Yet, regardless of its mission statement and values that are communicated within the organization, the cloud of financial scandal and its doubtable policies have culminated into a negative public image. Critics of the organization are demanding a complete overhaul with regard to the policies employed and the methods of the business. Louisiana Republican Richard Barker claims that the organization is “not performing in a manner that satisfies their charter guidelines” and, furthermore, there have been claims that the company is more concerned with boosting its stock value rather than increasing home ownership, its central purpose (Baker 2001, p. 2). As a result, the organization has been branded by its critics as the “poster children for corporate welfare” (Baker 2001, p. 4).
Nevertheless, these criticisms have not dissuaded Fannie’s corporate growth (see figure 1) and an up-to-date stock ticker on the company’s web site (http://www.fanniemae.com/ir/faq/021101f.jhtml?p=Investor+Relations&s=Investor+FAQ) indicates that it is currently trading about $54.50 per share. Fannie is extending beyond its original purpose by creating new technology. Fannie introduced its first automated underwriting system in the mid 1990s. This online technology, provided for a modest fee, has quietly split the lending business and shifted power to brokers by allowing them to perform some of the services once provided exclusively by banks. Big banks have spent millions of dollars developing their own high-tech underwriting systems in the 1990s. But the bank software never caught on widely, in part because it varies from institution to institution. Fannie's version has become the standard for the industry, giving the company a valuable position in banks and brokers across the country. Fannie’s new technology can and will continue to empower new, and more efficient competitors. Former Fannie Mae CEO Franklin Raines, once said Fannie aims to increase business with small lenders. One instance was by encouraging unsecured home-improvement loans made available to buyers of siding, roofing or windows at Home Depot Inc. The retailer would take applications from consumers, Chevy Chase Bank of Maryland funded the loans and Fannie would then buy them.
In addition, the company’s numerous job openings demonstrate continued growth. A quick review of the openings on Career Builder’s website illustrate that Fannie is continually expanding and seeking positions for audit managers, underwriting consultants, developers, financial analysts, business analysts, and senior multifamily managers (Career Builder). As for benefits, the company offers vacation and holiday packages up to 15 days for those who have been employed less than three years and 20 days for those who have been employed for over three years. Fannie offers flexible hours under a program known as ‘Flextime’ and another program, ‘Phase Back’, offers new parents the option of a gradual transition back to work (Fannie Mae, Careers). Fannie Mae also sponsors an elder care initiative that focuses on their employees needs to care for aging relatives. Fannie Mae offers career development opportunities that include training and workshops, with a curriculum focused on computer and information systems professionals, job rotations, and corporate and peer mentor programs. The company has also done a lot to extend mortgage opportunities to minorities and women. They have established business relationships with over 300 women and minority mortgage lenders. Fannie Mae has approximately 5,531 employees, of which 2,732 are women. There are about 1,408 women leaders, 415 in top 20% based on pay, and 3 on the Board of Directors (Working Mother). Part of Fannie Mae’s mission statement says, “We know investing in the future of our employees makes good business sense because our employees are our most important asset.” Fannie Mae truly is an organization with a rich corporate culture and sense of obligation to its community.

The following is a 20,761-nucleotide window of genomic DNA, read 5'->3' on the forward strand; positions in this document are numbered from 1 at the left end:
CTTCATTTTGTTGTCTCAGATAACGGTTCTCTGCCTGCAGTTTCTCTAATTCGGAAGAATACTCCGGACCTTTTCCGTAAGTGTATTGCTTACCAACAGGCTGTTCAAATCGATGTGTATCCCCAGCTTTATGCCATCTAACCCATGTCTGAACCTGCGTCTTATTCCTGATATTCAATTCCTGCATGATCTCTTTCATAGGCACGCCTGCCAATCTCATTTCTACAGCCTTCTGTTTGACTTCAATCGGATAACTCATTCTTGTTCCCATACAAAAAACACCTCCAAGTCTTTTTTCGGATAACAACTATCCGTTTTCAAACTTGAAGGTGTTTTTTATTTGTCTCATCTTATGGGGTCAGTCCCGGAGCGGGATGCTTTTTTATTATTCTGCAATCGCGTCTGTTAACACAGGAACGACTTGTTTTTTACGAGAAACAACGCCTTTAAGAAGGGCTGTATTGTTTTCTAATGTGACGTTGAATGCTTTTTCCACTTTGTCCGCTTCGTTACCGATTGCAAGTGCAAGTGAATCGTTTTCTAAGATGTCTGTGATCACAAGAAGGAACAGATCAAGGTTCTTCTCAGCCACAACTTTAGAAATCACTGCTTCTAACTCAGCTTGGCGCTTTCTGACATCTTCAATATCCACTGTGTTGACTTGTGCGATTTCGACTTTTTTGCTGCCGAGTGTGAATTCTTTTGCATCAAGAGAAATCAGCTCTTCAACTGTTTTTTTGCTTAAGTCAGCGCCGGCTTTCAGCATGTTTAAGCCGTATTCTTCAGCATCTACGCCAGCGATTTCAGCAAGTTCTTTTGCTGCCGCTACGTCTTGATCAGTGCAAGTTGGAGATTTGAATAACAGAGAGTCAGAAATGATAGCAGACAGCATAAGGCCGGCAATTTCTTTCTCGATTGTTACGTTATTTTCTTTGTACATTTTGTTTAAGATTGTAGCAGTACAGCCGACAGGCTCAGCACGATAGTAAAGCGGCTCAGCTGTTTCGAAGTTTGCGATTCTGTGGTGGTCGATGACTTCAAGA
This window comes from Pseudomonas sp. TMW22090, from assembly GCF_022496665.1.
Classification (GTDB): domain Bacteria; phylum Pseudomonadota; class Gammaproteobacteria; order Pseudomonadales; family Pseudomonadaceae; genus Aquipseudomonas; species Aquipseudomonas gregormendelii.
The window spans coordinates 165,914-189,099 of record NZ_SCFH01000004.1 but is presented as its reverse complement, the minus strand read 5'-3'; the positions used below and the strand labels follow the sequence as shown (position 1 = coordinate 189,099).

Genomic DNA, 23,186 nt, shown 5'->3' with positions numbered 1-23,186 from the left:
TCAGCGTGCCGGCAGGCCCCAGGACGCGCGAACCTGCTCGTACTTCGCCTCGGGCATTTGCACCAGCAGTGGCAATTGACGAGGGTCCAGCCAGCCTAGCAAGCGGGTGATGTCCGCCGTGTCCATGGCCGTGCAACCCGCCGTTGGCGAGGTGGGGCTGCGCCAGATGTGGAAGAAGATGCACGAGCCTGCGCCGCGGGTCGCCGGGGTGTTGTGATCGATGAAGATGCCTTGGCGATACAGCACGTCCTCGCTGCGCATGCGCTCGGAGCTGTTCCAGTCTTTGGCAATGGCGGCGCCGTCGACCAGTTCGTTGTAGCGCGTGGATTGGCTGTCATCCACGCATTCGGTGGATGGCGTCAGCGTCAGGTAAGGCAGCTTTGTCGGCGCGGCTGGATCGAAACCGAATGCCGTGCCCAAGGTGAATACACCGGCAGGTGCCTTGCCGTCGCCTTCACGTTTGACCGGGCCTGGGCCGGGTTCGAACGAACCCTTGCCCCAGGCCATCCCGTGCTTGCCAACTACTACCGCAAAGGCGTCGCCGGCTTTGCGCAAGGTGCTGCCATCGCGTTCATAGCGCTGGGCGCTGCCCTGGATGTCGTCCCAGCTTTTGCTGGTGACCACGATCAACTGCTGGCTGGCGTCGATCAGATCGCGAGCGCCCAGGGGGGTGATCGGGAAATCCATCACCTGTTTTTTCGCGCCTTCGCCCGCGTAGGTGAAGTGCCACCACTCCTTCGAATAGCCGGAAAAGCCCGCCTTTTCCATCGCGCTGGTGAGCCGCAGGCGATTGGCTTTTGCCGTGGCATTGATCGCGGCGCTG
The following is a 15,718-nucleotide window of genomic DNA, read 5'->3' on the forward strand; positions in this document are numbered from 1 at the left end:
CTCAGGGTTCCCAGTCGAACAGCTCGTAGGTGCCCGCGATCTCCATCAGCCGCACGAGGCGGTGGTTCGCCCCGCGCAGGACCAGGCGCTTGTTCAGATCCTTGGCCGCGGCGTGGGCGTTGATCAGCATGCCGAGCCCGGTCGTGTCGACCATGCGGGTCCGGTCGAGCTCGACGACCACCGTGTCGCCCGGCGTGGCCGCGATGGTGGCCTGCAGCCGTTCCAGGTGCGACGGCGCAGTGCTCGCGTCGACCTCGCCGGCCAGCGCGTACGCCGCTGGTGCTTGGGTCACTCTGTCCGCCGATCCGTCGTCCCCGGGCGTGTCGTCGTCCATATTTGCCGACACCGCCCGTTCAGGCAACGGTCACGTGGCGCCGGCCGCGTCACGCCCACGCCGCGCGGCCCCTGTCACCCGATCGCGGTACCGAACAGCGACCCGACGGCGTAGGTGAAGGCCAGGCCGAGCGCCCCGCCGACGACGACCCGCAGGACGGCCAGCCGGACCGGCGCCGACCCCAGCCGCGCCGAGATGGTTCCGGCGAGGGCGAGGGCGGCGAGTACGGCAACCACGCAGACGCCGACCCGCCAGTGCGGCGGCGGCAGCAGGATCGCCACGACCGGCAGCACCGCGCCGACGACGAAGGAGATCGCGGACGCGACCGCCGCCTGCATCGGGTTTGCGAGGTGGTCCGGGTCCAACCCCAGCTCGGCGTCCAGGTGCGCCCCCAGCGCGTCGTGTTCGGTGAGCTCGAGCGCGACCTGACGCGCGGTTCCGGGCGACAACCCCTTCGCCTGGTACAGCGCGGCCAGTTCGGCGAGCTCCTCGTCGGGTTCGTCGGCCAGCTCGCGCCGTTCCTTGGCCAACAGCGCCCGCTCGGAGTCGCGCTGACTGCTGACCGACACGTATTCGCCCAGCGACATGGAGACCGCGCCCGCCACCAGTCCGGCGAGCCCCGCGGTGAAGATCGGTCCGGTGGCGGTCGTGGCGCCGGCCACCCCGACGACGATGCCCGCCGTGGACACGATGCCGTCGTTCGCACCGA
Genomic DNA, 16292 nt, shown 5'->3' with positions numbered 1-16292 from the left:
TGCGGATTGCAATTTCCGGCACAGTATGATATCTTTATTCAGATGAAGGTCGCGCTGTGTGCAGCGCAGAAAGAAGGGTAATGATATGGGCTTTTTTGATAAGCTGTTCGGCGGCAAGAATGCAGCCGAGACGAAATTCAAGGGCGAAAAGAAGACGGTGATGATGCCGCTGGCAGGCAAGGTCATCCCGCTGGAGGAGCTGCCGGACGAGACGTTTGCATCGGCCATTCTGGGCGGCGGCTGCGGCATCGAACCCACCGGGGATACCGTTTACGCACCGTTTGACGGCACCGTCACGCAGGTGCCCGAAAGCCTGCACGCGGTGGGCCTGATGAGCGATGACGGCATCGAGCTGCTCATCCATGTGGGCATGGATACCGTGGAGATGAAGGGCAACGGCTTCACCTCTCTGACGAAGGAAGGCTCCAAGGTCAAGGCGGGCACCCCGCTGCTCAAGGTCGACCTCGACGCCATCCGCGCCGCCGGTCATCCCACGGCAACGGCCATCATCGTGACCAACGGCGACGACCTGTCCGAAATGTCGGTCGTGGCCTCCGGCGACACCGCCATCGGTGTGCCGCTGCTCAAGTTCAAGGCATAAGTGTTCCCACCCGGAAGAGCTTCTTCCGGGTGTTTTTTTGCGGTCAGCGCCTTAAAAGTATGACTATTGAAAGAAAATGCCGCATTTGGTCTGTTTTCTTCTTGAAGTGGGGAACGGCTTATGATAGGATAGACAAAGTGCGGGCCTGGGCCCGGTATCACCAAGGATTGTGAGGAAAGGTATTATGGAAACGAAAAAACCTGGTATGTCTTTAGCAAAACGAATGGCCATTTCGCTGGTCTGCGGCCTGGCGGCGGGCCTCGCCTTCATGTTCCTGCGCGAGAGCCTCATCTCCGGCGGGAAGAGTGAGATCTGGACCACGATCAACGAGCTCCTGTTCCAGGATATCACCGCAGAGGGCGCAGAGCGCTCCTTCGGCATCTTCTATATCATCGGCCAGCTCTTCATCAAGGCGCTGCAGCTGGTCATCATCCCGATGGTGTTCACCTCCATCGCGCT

As an overall assessment, Fannie is and will continue to be the leader in the residential mortgage market. The organization has adopted policies that have furthered its growth both financially and structurally. Though there have been questionable methods employed in the company due to financial scandals, Fannie’s management will undoubtedly work to resolve these problems and implement controls to avoid future scandals to increase the bottom line and continue to provide the American dream for millions of individuals around the United States.
Annual Report. (2003). Fannie Mae. Retrieved March 28, 2007 from http://www.fanniemae.com/ir/pdf/annualreport/2003/2003annualreport.pdf
Allie Mae. (2004). History of Fannie Mae. Retrieved March 28, 2007 from
Baker, C. (2001, December 16). Fannie Mae, Freddie Mac make no place like home a reality. The Washington Times. 1-4
Career Builder. (2006). Fannie Mae jobs. Retrieved March 28, 2007 from
Cottle, M. (1998, June). Nice work if you can get it: How Fannie Mae became Washington's biggest power player. Washington Monthly. 30(6), 18-20
Fannie Mae. (2006). About us. Retrieved March 28, 2007 from
Fannie Mae. (2006). Careers. Retrieved March 28, 2007 from http://www.fanniemae.com/careers/working/familylifestyle.jhtml?p=Careers&s=Working+at+Fannie+Mae&t=Family+&+Lifestyle
Mckinley, V. (1998, July). Fannie Mae and Freddie Mac: The Federal National Mortgage Association and the Federal Home Loan Mortgage Corporation make mortgage markets inefficient, choke off competition, and help only the affluent. USA Today. 127(2638), 16-19
PR News. (2001, May 16). Best places to work in IT. Fannie Mae. Retrieved March 28, 2007 from http://www.fanniemae.com/newsreleases/2002/1918.jhtml;jsessionid=DXK2LOBEZWQMFJ2FECISFGI?p=Media&s=News+Releases
PR News. (2000, April 11). Fannie Mae chairman announces new loan guidelines to combat predatory lending practices. Fannie Mae. Retrieved March 28, 2007 from http://www.fanniemae.com/newsreleases/2000/0710.jhtml;jsessionid=Q4PCD4JQCGKBHJ2FECISFGI
Working Mother. (2004). Fannie Mae. Retrieved March 28, 2007 from